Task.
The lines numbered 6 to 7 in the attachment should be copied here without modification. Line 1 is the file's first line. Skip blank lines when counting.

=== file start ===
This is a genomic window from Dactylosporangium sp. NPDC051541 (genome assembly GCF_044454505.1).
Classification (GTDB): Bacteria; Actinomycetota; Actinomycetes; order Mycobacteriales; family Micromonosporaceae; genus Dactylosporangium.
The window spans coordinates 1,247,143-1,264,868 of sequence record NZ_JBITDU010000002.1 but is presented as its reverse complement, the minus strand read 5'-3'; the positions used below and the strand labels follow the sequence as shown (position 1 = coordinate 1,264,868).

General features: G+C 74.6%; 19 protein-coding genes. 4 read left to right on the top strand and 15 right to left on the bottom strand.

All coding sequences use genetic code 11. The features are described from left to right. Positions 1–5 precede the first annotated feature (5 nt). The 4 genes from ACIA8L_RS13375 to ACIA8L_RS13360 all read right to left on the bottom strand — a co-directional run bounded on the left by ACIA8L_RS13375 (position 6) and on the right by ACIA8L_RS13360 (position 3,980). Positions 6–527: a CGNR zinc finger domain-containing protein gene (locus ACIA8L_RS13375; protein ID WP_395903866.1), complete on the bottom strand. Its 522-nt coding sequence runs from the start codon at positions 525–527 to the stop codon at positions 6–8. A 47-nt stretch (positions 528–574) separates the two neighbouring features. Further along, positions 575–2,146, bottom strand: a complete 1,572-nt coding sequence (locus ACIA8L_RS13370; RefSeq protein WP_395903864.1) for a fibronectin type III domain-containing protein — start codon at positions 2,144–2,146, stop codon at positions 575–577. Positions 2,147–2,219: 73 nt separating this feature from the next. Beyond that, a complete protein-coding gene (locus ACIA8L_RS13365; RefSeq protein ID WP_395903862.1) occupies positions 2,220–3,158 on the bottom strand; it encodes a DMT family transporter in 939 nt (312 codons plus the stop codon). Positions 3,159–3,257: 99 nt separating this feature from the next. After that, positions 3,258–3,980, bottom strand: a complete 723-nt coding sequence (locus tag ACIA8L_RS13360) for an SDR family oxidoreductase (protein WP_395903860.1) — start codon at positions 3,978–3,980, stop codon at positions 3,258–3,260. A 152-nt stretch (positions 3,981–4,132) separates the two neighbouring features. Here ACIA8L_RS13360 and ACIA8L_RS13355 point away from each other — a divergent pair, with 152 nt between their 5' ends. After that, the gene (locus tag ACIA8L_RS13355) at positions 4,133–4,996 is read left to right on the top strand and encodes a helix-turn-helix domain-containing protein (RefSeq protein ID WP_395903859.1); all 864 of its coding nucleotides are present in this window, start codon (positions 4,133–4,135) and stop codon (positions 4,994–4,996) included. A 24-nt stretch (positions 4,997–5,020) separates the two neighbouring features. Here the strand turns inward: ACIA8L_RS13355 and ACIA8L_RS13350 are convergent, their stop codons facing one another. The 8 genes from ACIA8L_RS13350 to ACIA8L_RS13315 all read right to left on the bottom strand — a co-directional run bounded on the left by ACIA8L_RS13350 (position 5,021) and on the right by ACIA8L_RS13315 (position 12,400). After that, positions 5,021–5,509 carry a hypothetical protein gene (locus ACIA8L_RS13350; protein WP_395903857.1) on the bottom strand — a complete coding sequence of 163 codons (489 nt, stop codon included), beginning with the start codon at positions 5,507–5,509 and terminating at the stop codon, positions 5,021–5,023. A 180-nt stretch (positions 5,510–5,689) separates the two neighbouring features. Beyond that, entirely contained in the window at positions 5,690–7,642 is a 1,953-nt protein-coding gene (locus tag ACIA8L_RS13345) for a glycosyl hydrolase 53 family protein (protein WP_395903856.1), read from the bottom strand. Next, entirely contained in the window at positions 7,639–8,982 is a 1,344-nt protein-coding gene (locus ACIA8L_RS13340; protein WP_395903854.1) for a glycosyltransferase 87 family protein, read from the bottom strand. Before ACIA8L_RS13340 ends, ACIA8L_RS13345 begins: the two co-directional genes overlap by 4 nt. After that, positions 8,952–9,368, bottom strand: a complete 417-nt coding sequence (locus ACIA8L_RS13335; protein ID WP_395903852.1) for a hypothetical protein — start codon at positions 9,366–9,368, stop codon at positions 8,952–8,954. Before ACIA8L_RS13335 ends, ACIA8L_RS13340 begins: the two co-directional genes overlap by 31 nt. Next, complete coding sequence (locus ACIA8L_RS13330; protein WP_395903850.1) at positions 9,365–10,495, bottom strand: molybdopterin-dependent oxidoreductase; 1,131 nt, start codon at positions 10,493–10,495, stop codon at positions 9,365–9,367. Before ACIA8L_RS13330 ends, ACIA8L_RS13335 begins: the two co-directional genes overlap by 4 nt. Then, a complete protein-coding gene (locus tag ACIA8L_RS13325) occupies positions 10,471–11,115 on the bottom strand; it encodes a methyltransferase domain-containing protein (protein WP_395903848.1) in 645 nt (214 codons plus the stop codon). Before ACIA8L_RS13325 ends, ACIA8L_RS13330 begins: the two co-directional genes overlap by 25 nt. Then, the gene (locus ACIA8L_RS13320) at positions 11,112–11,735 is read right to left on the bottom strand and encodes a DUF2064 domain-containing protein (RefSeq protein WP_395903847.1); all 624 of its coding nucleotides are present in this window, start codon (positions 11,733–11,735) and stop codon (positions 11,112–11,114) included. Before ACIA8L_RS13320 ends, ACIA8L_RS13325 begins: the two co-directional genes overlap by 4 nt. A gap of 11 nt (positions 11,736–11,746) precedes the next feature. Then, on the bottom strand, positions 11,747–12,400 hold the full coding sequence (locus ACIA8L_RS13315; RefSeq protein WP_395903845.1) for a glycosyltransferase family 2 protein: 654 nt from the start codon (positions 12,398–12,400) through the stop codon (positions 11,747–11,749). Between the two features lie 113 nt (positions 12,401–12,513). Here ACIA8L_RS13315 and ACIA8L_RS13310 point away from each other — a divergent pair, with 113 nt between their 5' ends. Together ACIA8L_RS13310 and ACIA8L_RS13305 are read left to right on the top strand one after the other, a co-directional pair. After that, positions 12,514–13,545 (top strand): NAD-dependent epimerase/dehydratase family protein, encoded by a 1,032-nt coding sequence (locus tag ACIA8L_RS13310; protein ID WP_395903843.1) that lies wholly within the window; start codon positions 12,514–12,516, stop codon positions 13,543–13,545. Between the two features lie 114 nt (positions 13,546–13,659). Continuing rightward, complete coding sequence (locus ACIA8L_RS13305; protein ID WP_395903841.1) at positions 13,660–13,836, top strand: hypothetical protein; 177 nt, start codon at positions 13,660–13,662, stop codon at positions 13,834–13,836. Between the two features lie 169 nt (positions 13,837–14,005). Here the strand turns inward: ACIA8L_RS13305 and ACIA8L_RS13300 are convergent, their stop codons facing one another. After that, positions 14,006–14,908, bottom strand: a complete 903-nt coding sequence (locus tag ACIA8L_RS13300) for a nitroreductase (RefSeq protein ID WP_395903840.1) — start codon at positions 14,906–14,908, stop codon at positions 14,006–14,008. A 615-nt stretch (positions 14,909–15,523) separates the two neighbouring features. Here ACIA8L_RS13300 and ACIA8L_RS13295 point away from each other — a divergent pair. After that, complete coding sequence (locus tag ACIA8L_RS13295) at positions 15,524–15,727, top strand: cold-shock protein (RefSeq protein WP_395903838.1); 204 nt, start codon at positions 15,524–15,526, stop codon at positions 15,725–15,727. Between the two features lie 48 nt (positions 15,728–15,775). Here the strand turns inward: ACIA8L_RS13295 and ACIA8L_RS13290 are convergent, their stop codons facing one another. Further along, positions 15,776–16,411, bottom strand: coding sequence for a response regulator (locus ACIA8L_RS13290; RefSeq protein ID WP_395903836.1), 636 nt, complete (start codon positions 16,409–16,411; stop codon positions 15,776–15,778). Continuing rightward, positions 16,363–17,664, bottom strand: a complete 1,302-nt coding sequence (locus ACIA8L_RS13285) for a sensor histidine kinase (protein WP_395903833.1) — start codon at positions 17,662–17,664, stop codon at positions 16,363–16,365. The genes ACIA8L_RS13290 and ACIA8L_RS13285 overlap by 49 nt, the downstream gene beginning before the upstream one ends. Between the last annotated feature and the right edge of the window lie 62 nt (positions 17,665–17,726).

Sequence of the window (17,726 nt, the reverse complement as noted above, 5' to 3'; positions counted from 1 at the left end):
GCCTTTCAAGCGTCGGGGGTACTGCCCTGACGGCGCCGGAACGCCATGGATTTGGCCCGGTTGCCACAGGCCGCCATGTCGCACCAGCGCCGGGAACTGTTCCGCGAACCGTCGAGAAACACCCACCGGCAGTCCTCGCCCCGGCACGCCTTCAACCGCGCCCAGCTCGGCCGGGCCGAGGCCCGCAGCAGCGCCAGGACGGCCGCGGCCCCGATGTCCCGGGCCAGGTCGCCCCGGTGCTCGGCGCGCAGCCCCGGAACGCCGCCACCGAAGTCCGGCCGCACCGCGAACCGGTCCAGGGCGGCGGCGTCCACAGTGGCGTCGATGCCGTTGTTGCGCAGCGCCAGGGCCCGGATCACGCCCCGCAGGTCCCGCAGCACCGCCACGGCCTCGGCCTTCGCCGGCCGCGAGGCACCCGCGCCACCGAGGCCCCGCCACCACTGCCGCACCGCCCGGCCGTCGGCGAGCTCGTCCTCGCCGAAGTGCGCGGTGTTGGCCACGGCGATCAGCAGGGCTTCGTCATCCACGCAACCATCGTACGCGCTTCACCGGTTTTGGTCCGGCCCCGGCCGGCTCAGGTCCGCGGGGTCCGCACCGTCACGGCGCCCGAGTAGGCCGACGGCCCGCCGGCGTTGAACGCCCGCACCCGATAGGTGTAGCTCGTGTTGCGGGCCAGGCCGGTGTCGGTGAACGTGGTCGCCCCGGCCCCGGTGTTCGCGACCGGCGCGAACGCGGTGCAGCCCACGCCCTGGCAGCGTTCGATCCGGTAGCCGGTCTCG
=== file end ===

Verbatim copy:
Sequence of the window (17,726 nt, the reverse complement as noted above, 5' to 3'; positions counted from 1 at the left end):
GCCTTTCAAGCGTCGGGGGTACTGCCCTGACGGCGCCGGAACGCCATGGATTTGGCCCGGTTGCCACAGGCCGCCATGTCGCACCAGCGCCGGGAACTGTTCCGCGAACCGTCGAGAAACACCCACCGGCAGTCCTCGCCCCGGCACGCCTTCAACCGCGCCCAGCTCGGCCGGGCCGAGGCCCGCAGCAGCGCCAGGACGGCCGCGGCCCCGATGTCCCGGGCCAGGTCGCCCCGGTGCTCGGCGCGCAGCCCCGGAACGCCGCCACCGAAGTCCGGCCGCACCGCGAACCGGTCCAGGGCGGCGGCGTCCACAGTGGCGTCGATGCCGTTGTTGCGCAGCGCCAGGGCCCGGATCACGCCCCGCAGGTCCCGCAGCACCGCCACGGCCTCGGCCTTCGCCGGCCGCGAGGCACCCGCGCCACCGAGGCCCCGCCACCACTGCCGCACCGCCCGGCCGTCGGCGAGCTCGTCCTCGCCGAAGTGCGCGGTGTTGGCCACGGCGATCAGCAGGGCTTCGTCATCCACGCAACCATCGTACGCGCTTCACCGGTTTTGGTCCGGCCCCGGCCGGCTCAGGTCCGCGGGGTCCGCACCGTCACGGCGCCCGAGTAGGCCGACGGCCCGCCGGCGTTGAACGCCCGCACCCGATAGGTGTAGCTCGTGTTGCGGGCCAGGCCGGTGTCGGTGAACGTGGTCGCCCCGGCCCCGGTGTTCGCGACCGGCGCGAACGCGGTGCAGCCCACGCCCTGGCAGCGTTCGATCCGGTAGCCGGTCTCG